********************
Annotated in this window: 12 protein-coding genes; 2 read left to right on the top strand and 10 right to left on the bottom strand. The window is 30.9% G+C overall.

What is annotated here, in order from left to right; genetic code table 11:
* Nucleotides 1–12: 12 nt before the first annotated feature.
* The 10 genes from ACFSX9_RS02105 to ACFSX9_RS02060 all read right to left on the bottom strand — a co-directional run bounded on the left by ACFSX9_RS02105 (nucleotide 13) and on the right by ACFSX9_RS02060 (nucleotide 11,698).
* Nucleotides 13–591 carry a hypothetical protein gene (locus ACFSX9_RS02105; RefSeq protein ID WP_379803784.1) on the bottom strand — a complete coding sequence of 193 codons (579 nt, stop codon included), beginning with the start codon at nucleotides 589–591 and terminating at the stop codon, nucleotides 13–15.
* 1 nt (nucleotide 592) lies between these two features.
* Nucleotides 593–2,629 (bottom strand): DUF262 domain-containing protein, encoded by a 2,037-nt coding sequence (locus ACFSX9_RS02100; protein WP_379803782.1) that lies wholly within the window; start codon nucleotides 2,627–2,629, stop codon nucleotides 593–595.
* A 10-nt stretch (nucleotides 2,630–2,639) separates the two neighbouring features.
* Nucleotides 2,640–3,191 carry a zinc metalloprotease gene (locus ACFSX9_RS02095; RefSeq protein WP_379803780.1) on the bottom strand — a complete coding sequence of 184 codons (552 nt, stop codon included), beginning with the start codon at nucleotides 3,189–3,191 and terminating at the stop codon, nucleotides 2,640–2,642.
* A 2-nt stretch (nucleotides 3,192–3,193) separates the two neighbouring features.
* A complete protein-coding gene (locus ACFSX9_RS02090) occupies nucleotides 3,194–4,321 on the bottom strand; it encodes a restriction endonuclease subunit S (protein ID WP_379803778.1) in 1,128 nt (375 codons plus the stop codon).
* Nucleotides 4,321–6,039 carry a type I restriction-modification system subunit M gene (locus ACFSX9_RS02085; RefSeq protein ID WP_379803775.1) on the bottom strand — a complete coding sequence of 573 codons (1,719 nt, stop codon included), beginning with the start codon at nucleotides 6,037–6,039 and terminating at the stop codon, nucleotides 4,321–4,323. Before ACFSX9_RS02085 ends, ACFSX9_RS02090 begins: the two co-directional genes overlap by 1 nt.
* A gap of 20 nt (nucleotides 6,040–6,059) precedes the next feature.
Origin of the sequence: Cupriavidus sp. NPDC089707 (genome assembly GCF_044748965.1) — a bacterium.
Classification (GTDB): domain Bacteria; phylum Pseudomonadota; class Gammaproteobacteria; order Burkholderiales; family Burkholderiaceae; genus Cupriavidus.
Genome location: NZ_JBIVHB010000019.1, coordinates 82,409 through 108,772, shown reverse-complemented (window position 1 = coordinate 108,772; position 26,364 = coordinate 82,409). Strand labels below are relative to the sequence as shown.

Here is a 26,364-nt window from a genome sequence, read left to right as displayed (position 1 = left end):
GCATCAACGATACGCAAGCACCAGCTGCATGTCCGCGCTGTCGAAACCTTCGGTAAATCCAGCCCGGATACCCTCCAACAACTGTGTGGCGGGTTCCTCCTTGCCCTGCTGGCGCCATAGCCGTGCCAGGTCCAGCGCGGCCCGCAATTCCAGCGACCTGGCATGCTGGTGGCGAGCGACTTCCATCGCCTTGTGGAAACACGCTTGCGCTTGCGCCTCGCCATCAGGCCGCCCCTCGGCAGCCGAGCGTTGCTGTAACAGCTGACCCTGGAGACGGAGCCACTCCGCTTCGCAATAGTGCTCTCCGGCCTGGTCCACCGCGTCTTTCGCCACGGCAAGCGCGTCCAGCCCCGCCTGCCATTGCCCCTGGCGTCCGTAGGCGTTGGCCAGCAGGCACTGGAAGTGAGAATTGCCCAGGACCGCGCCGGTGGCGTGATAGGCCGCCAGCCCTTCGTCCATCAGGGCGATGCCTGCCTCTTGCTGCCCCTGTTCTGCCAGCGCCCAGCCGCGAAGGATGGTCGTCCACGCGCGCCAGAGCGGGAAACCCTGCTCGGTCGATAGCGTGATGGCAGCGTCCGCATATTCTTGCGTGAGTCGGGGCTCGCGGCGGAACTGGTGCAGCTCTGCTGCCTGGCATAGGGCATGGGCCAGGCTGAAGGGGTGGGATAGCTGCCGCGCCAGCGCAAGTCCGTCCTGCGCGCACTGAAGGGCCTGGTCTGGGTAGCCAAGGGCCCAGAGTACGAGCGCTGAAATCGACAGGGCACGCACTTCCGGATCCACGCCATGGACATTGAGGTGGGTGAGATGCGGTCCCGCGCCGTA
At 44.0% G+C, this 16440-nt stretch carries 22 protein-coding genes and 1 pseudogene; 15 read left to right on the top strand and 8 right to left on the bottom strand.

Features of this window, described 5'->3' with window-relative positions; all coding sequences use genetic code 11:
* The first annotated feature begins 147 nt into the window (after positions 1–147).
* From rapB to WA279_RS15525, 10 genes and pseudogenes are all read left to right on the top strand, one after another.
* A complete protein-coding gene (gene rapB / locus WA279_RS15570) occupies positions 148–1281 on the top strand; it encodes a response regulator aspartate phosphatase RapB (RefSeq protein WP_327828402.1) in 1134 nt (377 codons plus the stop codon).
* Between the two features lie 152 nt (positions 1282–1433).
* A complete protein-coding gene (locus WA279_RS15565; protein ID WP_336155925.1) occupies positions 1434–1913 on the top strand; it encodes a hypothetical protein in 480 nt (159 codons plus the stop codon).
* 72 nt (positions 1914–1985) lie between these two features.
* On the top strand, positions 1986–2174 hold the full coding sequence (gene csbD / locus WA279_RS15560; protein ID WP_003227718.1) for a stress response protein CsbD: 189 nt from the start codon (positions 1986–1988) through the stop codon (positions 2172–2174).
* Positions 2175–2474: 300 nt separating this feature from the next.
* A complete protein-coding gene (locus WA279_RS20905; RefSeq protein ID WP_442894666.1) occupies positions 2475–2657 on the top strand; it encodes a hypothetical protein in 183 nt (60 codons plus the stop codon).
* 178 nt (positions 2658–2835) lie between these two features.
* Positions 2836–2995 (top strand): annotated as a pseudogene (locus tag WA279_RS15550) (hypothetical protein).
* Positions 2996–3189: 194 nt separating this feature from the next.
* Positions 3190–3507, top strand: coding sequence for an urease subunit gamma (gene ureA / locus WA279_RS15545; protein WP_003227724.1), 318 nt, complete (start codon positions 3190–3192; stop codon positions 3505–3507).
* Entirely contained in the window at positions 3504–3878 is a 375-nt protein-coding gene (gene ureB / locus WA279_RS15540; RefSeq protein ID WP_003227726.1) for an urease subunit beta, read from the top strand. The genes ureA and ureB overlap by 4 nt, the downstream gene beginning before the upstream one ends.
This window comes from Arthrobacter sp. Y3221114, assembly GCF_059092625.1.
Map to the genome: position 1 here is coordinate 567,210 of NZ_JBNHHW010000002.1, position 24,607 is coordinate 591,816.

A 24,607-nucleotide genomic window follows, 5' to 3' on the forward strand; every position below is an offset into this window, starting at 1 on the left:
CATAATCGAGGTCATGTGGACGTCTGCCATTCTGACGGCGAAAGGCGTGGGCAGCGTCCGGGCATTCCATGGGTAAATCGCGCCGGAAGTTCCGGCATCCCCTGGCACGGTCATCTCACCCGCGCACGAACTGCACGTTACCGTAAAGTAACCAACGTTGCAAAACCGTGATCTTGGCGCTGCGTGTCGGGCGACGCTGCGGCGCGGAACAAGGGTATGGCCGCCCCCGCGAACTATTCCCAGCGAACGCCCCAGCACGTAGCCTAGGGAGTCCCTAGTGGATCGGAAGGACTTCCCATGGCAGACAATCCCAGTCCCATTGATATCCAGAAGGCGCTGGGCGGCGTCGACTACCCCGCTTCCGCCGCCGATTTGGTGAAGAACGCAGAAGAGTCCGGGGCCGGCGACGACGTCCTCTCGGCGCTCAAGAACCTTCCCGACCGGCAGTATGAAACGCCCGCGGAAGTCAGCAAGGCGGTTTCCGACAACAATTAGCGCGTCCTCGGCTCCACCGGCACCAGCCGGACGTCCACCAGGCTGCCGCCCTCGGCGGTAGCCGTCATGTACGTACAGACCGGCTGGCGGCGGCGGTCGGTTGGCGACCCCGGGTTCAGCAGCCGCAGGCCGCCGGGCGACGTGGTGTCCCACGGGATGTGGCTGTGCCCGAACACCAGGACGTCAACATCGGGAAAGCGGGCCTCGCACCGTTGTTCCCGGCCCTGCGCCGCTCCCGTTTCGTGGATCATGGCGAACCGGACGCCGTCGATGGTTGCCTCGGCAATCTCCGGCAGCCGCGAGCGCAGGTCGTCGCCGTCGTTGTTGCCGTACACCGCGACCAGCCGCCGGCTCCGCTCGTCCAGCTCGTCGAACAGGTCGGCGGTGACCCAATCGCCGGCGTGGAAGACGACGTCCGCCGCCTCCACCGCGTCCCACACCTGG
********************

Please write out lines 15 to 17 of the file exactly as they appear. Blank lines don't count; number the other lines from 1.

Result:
Classification (GTDB): domain Bacteria; phylum Pseudomonadota; class Gammaproteobacteria; order Burkholderiales; family Burkholderiaceae; genus Cupriavidus.
Genome location: NZ_JBIVHB010000019.1, coordinates 82,409 through 108,772, shown reverse-complemented (window position 1 = coordinate 108,772; position 26,364 = coordinate 82,409). Strand labels below are relative to the sequence as shown.

Here is a 26,364-nt window from a genome sequence, read left to right as displayed (position 1 = left end):